Since we are now “officially” into the holiday season, the stores and constantly running Christmas music, blinking lights are going up, and evergreens are being cut down for arrangements in the home. And another aspect of the perennial activities is to start up the Christmas/Holiday shows at science centers, especially planetariums (or do you prefer planetaria?) When I used to be a show presenter for Abrams Planetarium, we had two shows, one for families or kids, and another for a general audience. The former would change from year to year, but the latter has been a staple at Abrams and may other places as well. It’s a great show that goes through many winter solstice traditions from around the world, though focusing on the Western world and Christmas.
As as per the tradition, there is a segment about the Star of Bethlehem. The current show, “Season of Light”, is taken from an earlier version of the show called “‘Tis the Season”, which itself has a long history going back to the earliest days of the planetariums, circa 1930s. Up until the 1980s, most of these holiday shows talked about the Jupiter-Saturn conjunctions as the likely candidate for the Star, something the Pope has recently also given credit to, but now some shows talk of the Jupiter-Venus conjunctions of 3/2 BCE. That is what can be found in the “Season of Light” show.
A quick look though the Internet shows a few more planetariums doing the same show, such as the BCC Planetarium in Florida. But that is not the only show in town. Delta College’s planetarium (a community college I attended some classes for) has not one but two shows featuring the Star, one of which is completely devoted to it. There aren’t much for details, but it sounds like one of the shows is the “Season of Light” presentation, but I am uncertain. Also uncertain in content are shows at Hylton High School in Virginia, a physics department presentation in Wisconsin, another lecture at Meridian Community College in Mississippi, the Lueninghoener Planetarium in Nebraska, and the great Adler Planetarium in Chicago. The Samford Planetarium in Alabama also seems to be presenting a diversity of views.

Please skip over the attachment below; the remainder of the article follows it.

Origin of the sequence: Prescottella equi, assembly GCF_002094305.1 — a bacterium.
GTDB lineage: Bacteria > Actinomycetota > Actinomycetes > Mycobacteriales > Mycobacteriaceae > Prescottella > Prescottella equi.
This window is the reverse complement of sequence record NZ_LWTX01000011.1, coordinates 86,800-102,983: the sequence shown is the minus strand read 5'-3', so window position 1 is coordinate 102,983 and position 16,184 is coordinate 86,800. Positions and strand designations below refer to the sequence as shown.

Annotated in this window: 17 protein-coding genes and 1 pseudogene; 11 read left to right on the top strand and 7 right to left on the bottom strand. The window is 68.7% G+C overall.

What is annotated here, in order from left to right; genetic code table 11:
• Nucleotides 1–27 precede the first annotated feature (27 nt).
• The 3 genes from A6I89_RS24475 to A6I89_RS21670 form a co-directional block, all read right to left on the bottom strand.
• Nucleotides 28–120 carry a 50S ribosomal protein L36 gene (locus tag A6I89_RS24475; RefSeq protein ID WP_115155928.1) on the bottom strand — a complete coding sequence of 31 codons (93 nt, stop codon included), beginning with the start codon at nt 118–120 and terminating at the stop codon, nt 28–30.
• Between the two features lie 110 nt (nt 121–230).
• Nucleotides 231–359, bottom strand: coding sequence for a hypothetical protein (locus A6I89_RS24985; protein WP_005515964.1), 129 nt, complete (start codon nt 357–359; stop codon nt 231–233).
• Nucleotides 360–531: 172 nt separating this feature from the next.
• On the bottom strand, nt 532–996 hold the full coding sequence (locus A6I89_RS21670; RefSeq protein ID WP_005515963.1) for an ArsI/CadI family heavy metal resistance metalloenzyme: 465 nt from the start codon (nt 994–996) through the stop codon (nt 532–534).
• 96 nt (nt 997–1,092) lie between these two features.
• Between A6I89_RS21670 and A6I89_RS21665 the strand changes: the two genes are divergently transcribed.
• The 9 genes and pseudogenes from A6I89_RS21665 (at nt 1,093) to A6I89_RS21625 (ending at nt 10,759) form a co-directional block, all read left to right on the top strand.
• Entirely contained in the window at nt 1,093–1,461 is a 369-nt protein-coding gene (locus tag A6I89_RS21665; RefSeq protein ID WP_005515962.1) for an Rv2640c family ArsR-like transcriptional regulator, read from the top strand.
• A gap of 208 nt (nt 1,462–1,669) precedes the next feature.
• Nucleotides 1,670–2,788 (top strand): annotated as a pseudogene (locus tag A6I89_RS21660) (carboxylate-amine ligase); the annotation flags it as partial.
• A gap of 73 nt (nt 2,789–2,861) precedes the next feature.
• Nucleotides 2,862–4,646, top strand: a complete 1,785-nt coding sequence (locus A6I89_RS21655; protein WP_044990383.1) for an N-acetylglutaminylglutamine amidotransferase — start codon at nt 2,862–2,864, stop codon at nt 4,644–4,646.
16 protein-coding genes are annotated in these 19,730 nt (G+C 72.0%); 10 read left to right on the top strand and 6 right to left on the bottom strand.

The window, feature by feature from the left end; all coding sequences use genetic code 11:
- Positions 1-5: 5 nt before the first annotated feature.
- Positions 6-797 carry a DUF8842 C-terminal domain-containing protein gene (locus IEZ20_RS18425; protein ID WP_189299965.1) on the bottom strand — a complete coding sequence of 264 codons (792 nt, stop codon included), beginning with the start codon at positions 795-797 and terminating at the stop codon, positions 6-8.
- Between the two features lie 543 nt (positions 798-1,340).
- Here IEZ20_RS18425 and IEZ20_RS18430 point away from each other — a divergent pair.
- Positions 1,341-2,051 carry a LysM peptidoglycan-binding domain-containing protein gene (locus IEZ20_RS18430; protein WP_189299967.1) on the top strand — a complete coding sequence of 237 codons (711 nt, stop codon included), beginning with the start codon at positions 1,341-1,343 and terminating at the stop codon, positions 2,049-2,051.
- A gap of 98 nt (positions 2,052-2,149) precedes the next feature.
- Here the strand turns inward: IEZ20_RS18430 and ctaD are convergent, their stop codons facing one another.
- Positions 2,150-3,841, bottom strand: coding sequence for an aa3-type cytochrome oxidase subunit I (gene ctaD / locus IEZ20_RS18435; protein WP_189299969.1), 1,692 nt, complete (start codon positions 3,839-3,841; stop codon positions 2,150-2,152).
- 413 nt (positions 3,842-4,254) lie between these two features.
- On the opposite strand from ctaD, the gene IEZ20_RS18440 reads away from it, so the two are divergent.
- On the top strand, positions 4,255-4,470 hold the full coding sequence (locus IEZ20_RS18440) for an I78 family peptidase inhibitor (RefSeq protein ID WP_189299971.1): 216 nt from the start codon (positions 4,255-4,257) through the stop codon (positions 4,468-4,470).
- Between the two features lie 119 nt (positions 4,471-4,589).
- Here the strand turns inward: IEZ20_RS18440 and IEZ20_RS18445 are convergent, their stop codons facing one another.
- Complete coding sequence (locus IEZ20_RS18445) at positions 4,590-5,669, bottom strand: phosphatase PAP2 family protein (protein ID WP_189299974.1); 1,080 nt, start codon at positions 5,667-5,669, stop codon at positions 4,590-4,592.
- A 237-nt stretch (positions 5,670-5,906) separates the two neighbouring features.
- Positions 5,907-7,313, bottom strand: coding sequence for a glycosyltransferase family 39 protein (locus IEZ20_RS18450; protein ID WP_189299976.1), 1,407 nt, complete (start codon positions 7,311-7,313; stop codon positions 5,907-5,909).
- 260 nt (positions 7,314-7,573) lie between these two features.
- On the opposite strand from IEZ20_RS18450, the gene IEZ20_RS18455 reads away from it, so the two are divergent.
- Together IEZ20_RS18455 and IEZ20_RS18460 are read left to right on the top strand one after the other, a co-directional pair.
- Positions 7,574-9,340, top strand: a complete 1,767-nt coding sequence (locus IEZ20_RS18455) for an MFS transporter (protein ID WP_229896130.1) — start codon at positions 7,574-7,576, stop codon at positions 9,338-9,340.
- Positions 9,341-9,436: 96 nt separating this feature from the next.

But that’s not all you can find. I also came across an interesting story of a young, budding astronomer, Vivian Ward, age 5. Apparently he goes to a school that includes inquiry-based STEM education, which is the awesome way to teach science. One of the presentations that Vivian had concerned the Star of Bethlehem given by Billy Hix. It looks like Hix goes for the comet hypothesis, an object noted by the Chinese in 5 BCE. On the other hand, the Burke Baker Planetarium in Texas supports the hypothesis from Michael Molnar who uses ancient astrology texts.
So you can see that the various science centers and lecturers around the country are varied in what answers are expected to be given. Though not all planetariums will be having a show this year. The Morehead Planetarium in North Carolina has upgraded the hardware, and it seems their old Christmas Star show cannot just be booted-up into the new system. I doubt they are discontinuing the show due to lack of interest, so perhaps a new Christmas Star show will replace the old version in the next few years. On the other hand, Morehead is part of the University of North Carolina at Chapel Hill where Bart Ehrman, the agnostic Bible scholar, is employed. Is he influencing anything? I doubt it, but who knows. (If the planetarium workers read Jesus, Interrupted, they may have changed their minds.)
But that is what I have found for this year, at least as of December 3rd. You may see news stories or other blog posts by others promoting some version of the Star of Bethlehem dependent on astronomy. With the slow news cycle and being a perennial favorite, I think it’s a safe bet that you will hear something about it in the upcoming weeks.